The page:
The Princess from the Land of Porcelain

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Rose and Silver: The Princess from the Land of Porcelain
The Princess from the Land of Porcelain
Artist James McNeill Whistler
Year 1865 (1865)
Type Oil on canvas
Dimensions 201.5 cm × 116.1 cm (79.3 in × 45.7 in)
Location Freer Gallery of Art, Washington, D.C.
Accession F1903.91a-b

Rose and Silver: The Princess from the Land of Porcelain (better known as The Princess from the Land of Porcelain; also known by the French title La Princesse du pays de la porcelaine) is a painting by American-born artist James Abbott McNeill Whistler. It was painted between 1863 and 1865. The painting currently hangs above the fireplace in the Peacock Room at the Freer Gallery of Art in Washington, D.C.

Description[edit]

Princess depicts a beautiful Western woman wearing a kimono and standing amidst numerous Asian objects,[1] including a rug and screen as well as some porcelain.[2] She holds a hand fan and looks at the viewer "wistfully".[3] The entirety is rendered in an impressionistic manner.[2] Princess '​s frame is decorated with a similar motif to the painting, with interlocking circles and numerous rectangles.[4]

Aiko Okamoto-MacPhall notes that Whistler at the time he painted Princess often used large amounts of gold color, such as in his similarly themed Caprice in Purple and Gold No.2: The Gold Screen. Although the painting itself does not include any shades of gold, while displayed at the home of British shipping magnate Frederick Leyland it was set in a gold and blue interior.[5]

Production[edit]

Sketch by Whistler, showing flowers which were later removed

Princess was painted between 1863 and 1865 by James Abbott McNeill Whistler, with Christine Spartali serving as the model;[1] Owen Edwards of Smithsonian describes Spartali as "an Anglo-Greek beauty whom all the artists of the day were clamoring to paint".[6] Princess is one of several of Whistler's works painted during this period that depict a Western woman in Asian surroundings and Asian clothes.[7] Like in several other of his works, Whistler used sketches to prepare the general layout of the work. Other details were added in later. A surviving sketch depicts flowers, which were later eliminated from the work.[1] The white Japanese screen in the background may have been one owned by Whistler.[8]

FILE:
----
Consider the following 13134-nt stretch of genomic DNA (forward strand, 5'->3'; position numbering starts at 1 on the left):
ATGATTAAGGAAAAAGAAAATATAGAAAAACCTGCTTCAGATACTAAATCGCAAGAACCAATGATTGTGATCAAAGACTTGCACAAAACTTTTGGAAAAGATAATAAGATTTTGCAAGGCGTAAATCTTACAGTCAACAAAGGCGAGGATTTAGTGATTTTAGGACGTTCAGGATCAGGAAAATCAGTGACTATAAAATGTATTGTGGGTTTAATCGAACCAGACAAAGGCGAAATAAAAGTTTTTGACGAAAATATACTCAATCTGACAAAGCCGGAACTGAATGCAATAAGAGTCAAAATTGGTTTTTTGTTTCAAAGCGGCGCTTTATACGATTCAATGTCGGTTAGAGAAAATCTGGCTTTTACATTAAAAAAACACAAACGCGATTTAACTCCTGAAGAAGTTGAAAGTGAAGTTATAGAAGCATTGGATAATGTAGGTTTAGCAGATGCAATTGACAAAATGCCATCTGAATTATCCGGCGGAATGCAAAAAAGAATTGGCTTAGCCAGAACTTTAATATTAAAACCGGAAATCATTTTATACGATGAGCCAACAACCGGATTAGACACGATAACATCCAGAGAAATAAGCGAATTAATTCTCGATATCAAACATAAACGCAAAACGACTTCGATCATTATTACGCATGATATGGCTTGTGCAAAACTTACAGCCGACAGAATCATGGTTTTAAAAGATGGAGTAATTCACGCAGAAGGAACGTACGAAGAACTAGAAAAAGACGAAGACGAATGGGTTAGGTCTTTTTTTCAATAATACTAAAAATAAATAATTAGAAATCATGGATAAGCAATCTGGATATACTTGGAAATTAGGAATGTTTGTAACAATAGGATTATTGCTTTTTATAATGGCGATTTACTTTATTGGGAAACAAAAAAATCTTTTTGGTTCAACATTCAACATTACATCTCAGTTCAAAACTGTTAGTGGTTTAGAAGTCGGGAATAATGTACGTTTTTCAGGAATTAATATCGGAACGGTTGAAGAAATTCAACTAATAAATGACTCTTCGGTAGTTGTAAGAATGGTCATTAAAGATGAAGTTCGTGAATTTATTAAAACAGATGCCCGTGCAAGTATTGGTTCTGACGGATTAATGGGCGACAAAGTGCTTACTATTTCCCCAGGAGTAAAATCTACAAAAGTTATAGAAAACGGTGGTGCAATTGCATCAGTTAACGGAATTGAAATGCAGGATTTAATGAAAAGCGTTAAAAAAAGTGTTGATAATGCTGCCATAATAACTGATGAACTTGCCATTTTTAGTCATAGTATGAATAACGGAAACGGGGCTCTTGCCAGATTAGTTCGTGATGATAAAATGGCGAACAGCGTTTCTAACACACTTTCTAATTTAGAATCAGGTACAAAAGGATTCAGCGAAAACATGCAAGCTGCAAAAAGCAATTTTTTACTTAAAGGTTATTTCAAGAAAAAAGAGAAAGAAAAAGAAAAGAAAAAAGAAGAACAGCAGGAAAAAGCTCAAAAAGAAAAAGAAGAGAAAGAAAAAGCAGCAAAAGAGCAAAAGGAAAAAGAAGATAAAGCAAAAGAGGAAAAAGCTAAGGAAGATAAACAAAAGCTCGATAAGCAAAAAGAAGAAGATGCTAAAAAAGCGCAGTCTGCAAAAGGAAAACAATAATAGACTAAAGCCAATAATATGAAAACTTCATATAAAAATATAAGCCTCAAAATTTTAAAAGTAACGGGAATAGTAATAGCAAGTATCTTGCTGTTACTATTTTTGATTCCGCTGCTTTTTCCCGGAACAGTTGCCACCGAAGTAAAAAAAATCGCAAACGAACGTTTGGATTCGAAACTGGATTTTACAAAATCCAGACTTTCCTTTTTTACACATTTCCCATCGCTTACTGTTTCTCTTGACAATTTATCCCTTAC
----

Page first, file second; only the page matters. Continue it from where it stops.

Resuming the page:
History[edit]

When the portrait was completed, Spartali's father refused to purchase it; Whistler's large signature led another would-be buyer to withdraw. This may have led Whistler to develop his butterfly-style signature.[1] The early history of the painting afterwards is fairly uncertain. In 1865 Princess was displayed at the Paris Salon. The following year, it was displayed at Gambart's French Gallery in London; as Whistler was in South America when the exhibition finished, his friend Dante Gabriel Rossetti received the painting. It was then sold by either Rossetti or Joanna Hiffernan, Whistler's muse and lover, to an unknown art collector thought to be Frederick Huth. Princess was returned to Whistler in 1867.[7]

Several years years later, the portrait was bought by Leyland[7] He displayed Princess in a dining room filled with Kangxi ceramics, but was displeased how it had been decorated by a previous artist, Thomas Jeckyll.[9] Whistler suggested that Leyland modify the coloring of the room to better accent his new acquisition; the redesign was later handled by Whistler himself, as Jeckyll was ill.[7][6] The result was the Peacock Room.[7] However, Whistler's modifications were more in-depth than those wished for by Leyland, resulting in a quarrel between the two.[9]

In 1892, after Leyland's death, Princess was sold at Christie's in London to Alexander Reid; it was sold to William Burrel a couple of years later.[7][9] Princess was acquired by Charles Lang Freer on August 20, 1903, under the title The Princess of Porcelain for £3,750 (US$18,240)[7] on Bond Street, in London.[3] He kept it in his home in Detroit, Michigan; the following year he acquired the Peacock Room. In 1906 he donated both to the Smithsonian.[6]

Princess, hanging over the fireplace in the Peacock Room at the Freer Gallery of Art

After Freer's death in 1919, both Princess and the Peacock Room were moved to the Freer Gallery of Art in Washington, D.C., a Smithsonian museum established by Freer.[1][9] Princess continues to be housed in the Peacock Room at the Freer Gallery, shown hung above the fireplace amidst a rotating stock of Asian ceramics.[7][9] In 2011, the Princess was digitized with over 1 gigapixel of resolution by the Google Art Project;[10] this was achieved by assembling numerous smaller digital mosaics.[11]

Influences[edit]

Critics have seen influences of Japanese woodblock maker Kitagawa Utamaro in the painting, as well as 18th-century French chinoiserie stylings.[1]

Reception[edit]

In a review for the 1865 Paris Salon, Gustave Vattier wrote that the painting was not ready for display, saying that "a child's breath could blow it over";[a] he also disagreed with the belief that Whistler was representing reality, writing that the painting was nothing but "whim and fantasy".[b][12]

In her doctoral dissertation, Caroline Doswell Older wrote that, when viewed without its frame, Princess came across as a being like a closely cropped, carelessly taken photograph which seems as if it would be swallowed up by the Peacock Room. However, with its frame, she finds it an "aesthetic object with enough presence to hold its own" in the heavily decorated room.[13]

Notes[edit]

  1. ^ Original: "... un soufle [sic] d'enfant la renverserait."
  2. ^ Original: "... que du caprice et de la fantaisie."

References[edit]

Footnotes

Bibliography